26 November 2011

Smørbrød med Gravlaks


If you want the fish to last through winter, you need to get creative!

Winters here in Norway have historically been very harsh. Long, cold winters made the conditions for survival very hard; you couldn't go fishing and you couldn't plant anything to eat. To make up for it, we ended up curing various kinds of food, like smoked salmon, pickled herring (sursild), salted cod and gravlaks, as we needed them to last through the winter. For much the same reasons, dried flat bread (flattbrød), crisp bread (knekkebrød) and a tradition of making jam, saft (concentrated berry/fruit juice) and pickled vegetables all became woven into Norway's culinary heritage. These foods did not only pleased the palate; they were vital in order to get those nutritions and vitamins that we needed to last through the blizzards.

The cuisine of the fjord-lands may not be as widely known as Italian or Chinese cooking, mostly, I suspect, because it often is heavy, which isn't en vogue these days. But this is doing it no justice, because when it's well prepared, it's wonderful, delicious food that deserves recognition. Take this gravlaks, for example. It's the quintessential Viking dish of salmon cured in dill, salt and sugar. I've twisted the traditional method ever so slightly, by adding crushed juniper berries, but mostly I've been a good girl and stuck to the traditional.

Gravlaks is really easy to make, though, which is good. All you need is some sugar, salt, dill – or in my case, juniper berries – and a salmon fillet. You smear lots of the former into the latter and place it in the fridge for three days, turning it over once or twice a day. In case you're interested, the word 'gravlaks' is made up of the verb grav, ''to dig'' and laks, ''salmon'', referring to the time when fishermen used to lightly ferment the salmon by burying it in the sand. Fortunately, we don't need to do that these days :-)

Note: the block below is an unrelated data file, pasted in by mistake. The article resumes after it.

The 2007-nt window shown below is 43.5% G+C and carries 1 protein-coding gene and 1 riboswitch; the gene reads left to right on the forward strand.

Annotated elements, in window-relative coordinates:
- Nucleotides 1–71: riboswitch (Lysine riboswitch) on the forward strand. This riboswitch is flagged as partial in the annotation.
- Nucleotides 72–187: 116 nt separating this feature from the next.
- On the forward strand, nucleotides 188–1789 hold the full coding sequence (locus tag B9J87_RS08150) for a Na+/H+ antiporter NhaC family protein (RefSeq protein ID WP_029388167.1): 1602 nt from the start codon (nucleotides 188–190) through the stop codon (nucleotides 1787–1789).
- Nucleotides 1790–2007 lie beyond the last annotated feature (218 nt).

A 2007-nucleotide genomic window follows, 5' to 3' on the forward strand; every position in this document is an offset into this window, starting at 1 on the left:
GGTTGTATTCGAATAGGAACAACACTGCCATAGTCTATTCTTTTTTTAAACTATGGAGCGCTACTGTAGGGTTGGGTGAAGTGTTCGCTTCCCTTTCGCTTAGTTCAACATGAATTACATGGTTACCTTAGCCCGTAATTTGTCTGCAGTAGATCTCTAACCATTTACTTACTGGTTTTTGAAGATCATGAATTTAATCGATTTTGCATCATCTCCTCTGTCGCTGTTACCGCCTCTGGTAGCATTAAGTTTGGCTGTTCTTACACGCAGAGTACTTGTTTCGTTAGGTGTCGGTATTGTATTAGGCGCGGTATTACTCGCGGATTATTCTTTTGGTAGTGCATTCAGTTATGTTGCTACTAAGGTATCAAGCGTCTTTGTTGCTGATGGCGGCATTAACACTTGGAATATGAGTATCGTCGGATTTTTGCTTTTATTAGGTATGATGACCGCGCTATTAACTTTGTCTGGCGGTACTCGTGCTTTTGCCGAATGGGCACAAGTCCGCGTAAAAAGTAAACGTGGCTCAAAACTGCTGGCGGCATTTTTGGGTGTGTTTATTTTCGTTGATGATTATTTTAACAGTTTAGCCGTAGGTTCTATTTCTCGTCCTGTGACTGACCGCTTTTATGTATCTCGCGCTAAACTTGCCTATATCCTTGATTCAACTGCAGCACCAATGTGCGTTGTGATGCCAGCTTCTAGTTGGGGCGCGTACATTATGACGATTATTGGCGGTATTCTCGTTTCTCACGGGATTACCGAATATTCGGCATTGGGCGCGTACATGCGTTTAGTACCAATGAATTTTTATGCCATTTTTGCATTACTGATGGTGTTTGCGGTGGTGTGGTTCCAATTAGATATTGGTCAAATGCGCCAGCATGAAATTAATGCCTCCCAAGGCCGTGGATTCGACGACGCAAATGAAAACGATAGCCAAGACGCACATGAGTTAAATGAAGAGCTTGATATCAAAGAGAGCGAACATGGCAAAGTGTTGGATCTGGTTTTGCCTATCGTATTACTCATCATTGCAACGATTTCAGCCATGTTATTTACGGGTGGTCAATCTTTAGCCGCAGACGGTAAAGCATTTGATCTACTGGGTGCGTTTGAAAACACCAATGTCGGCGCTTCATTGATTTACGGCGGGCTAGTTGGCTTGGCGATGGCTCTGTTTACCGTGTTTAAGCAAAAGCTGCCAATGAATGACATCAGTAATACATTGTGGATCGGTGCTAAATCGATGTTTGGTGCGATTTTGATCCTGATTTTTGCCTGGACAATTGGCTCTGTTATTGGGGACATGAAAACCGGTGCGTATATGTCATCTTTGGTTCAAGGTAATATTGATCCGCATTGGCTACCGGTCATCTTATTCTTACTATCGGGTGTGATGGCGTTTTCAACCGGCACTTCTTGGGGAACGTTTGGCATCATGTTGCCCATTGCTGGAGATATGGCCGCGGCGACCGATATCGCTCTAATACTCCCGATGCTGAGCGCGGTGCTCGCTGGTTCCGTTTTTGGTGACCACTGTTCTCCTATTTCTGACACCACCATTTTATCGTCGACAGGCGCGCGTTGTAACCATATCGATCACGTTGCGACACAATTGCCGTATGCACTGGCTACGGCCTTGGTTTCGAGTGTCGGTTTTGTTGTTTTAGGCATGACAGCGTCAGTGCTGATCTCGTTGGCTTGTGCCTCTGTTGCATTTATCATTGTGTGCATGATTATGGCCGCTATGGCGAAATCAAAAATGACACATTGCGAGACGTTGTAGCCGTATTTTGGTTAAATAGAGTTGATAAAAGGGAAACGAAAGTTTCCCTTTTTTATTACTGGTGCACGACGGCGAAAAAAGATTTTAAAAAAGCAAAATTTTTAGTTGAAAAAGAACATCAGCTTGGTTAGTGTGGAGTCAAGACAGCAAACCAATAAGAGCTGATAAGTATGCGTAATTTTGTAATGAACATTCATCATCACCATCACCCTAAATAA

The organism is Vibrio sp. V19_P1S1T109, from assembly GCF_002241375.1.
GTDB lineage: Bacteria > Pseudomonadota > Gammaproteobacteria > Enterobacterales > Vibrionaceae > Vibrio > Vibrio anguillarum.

Norwegians love open sandwiches, smørbrød, and gravlaks with mustard sauce and dill is very popular. All you need is a slice of white bread, some gravlaks and a tablespoon of mustard sauce, and vips! – you're done. Perfect for kveldsmat (lit. 'evening food'), when you don't feel cooking anything at the end of the day, but still fancy a satisfying nibble before bedtime.

Oh, and please refrain from putting another slice of bread on top of your sandwich. It's considered sacrilege to a Norwegian. Tusen takk.


Gravlaks :: Cured Salmon
Original recipe by © Marion Fløysvik

*Ingredients*
1 kg. salmon fillet*
1 tsp. black pepper
4 tbsp. fine salt or thyme salt
3 tbsp. sugar
55 crushes juniper berries, or to taste
 

1.Clean a bacteria-free, clean salmon fillet, making sure to remove the bones. Keep the skin.

2.In a mortar, crush the junipers along with the salt, pepper and sugar. Using your hands, rub the salmon fillet with 75% of the mixture. Save the rest of the mixture; you'll need it to sprinkle on top of the salmon.
 

3.Put the salmon in a plastic bag or wrap it tightly in plastic. Let the fillet rest in the fridge for 2-3 days under pressure (just place something heavy on top). Turn the fillet once or twice a day.


4.Unwrap and clean the salmon. Slice the gravlaks into thin, diagonal slices.




Smørbrød med Gravlaks
Original recipe by © Marion Fløysvik

*Ingredients*
Six slices of spiralloff (see recipe above)

Six thick slices of gravlaks (see recipe above)
Mustard sauce (see recipe below)
Dill, to serve


Mustard Sauce
1.5 tbsp. mustard

1/2 tbsp. sugar
1/3 tbsp. vinegar
Salt and pepper
2 tbsp. oil
Finely chopped dill

1.Mustard Sauce: Whisk all ingredients together.

2.On each slice of bread, smear a thin layer of mustard sauce, then top with gravlaks and dill.                                                                   

4 comment (s):

Mor said...

Beste gravlaksen eg har smakt! Imponerande!

Marion said...

Tusen takk :)

Baltic Maid said...

Germans love open sandwiches, too. And I love salmon but I have never had Gravlaks before. It looks delicious!!

Marion said...

Yes, I know. Laugenbrötchen mit Würste is one of my favourites :)

Post a Comment

Photobucket Photobucket Photobucket